By Elaine Bennett
She longed for a connection with her grandfather, whose early life was mostly a mystery to her. A chance encounter on campus last fall changed that.
My name is Elaine Bennett. I am twenty-four years old and I live in New York City. I visited Bowdoin for the first time in October for my work as an admissions program manager at the Gabelli School of Business at Fordham University. I am not sure if this type of story is of any interest to you and your readers, but I want to share it with you to express my gratitude for the incredible alumni community that my grandfather was a part of. I asked a stranger on campus [Hope Marden, campus services mail clerk] to take a photo of me in front of Hubbard Hall and, when I told her my story, she suggested that I email you.
My grandfather’s name is George S. Bennett, and he graduated from Bowdoin in 1934. He grew up in the suburbs of Boston, in a struggling Irish immigrant family. His father died when he was only eight years old, and his mother died when he was a senior in high school. He was the youngest of seven children, and his oldest sister, Josephine, sacrificed everything she had to make sure he went to college—the first person in his family to do so. He was lucky that he had the right people advocating for him because, when Bowdoin took a chance on that orphan boy, he made a better life for himself and his family, and it changed the course of my family’s history. After graduation, he married my grandmother and they had four children, including my father. Three of their children became lawyers (including my uncle George Bennett ’65) and my aunt Sally dedicated her life to education as a math teacher. I truly believe our family would not be where it is today without the support Bowdoin gave to my grandfather all those years ago.
Unfortunately, I never met my grandfather. He died in 1991, and I was not born until 1992. I had heard his inspiring story from my father when I was growing up, and I have always wished I could have met him. For some reason, upon arriving on the Bowdoin campus, I decided to pay a visit to the archives. I’m not really sure what I was looking for. I guess I was hoping to find even a simple news article from my grandfather’s time at Bowdoin. I wanted to get a sense of his experience during those years. He was captain of the baseball team, so I figured there had to be a trace of him. Little did I know the archives had a whole file on my grandfather that they let me look through. There were nearly 100 original paper documents in this file. I was able to hold in my hands the application my grandfather filled out by hand in 1930. There were letters from my great-aunt Josephine to Bowdoin President Sills, explaining the family’s dire situation and asking the school to provide financial aid to her brother. There were more handwritten letters between my grandfather and the dean of the College [Paul Nixon] discussing job searches, looking for guidance.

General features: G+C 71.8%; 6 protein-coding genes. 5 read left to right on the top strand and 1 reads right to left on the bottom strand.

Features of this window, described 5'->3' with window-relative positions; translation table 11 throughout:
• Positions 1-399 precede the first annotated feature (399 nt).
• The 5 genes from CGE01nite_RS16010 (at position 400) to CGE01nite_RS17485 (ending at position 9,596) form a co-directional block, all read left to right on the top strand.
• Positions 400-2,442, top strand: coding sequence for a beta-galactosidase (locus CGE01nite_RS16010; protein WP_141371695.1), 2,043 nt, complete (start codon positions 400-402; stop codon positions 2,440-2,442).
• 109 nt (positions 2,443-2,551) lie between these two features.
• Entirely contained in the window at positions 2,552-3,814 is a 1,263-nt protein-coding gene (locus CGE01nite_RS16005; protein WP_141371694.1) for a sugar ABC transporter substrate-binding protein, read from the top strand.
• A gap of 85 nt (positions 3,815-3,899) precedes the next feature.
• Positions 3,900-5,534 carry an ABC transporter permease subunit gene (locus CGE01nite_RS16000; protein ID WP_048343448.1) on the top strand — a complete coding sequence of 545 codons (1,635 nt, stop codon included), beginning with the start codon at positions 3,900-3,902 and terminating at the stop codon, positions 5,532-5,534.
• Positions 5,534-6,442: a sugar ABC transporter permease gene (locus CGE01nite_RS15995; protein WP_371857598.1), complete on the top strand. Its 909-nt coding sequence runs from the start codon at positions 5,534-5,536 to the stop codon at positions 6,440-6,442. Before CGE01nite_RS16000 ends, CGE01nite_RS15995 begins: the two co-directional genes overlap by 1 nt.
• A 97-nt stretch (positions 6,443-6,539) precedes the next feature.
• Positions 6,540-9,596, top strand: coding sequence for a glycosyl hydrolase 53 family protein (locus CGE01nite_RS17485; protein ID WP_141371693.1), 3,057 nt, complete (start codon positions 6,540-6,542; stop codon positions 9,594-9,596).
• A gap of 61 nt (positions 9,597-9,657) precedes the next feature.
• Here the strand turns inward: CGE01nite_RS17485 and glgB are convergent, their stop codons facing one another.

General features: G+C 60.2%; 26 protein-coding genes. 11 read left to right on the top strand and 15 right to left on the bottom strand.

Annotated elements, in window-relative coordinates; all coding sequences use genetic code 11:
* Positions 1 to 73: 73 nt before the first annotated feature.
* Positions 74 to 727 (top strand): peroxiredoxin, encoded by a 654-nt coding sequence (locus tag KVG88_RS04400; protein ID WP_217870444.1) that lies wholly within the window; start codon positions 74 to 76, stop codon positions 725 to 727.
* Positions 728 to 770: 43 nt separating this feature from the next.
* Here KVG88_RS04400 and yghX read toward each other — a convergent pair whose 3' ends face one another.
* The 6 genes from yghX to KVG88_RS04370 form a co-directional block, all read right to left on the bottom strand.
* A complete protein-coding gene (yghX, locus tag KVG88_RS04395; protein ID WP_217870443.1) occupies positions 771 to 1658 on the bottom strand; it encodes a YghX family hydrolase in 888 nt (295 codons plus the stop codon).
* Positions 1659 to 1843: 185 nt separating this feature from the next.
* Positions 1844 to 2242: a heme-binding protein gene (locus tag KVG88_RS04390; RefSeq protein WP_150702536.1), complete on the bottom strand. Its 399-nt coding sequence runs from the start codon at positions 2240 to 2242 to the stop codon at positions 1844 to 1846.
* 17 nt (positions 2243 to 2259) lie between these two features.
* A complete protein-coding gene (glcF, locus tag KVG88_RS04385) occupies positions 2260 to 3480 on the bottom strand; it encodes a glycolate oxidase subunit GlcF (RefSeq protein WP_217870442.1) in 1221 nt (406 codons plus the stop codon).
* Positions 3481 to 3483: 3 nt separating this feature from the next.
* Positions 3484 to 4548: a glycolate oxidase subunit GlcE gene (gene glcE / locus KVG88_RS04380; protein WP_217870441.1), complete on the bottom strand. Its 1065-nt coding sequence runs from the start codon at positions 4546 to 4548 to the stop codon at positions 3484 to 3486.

It’s difficult to put into words the emotions that I felt when I was holding on to the same pieces of paper my grandfather held nearly ninety years ago. I always longed for a connection with him, and I felt such love on the Bowdoin campus. Every single person I encountered was extremely helpful and caring. I understand why my grandfather kept in touch with contacts from the school for so many decades after he graduated, why he donated every year until he died, why my grandmother continued to donate to Bowdoin until she passed away, and why they would visit the campus together as often as they could over the years. This type of community and connection my grandfather was a part of is not the norm. Bowdoin should be extremely proud of its community, and I am eternally grateful for the experience I had while visiting campus for the first time. I will never forget it.
I hope that this note will remind your alumni they are bonded to a very special place—even as an outsider, I can feel it, too.
This piece first appeared in the Winter 2018 edition of Bowdoin magazine.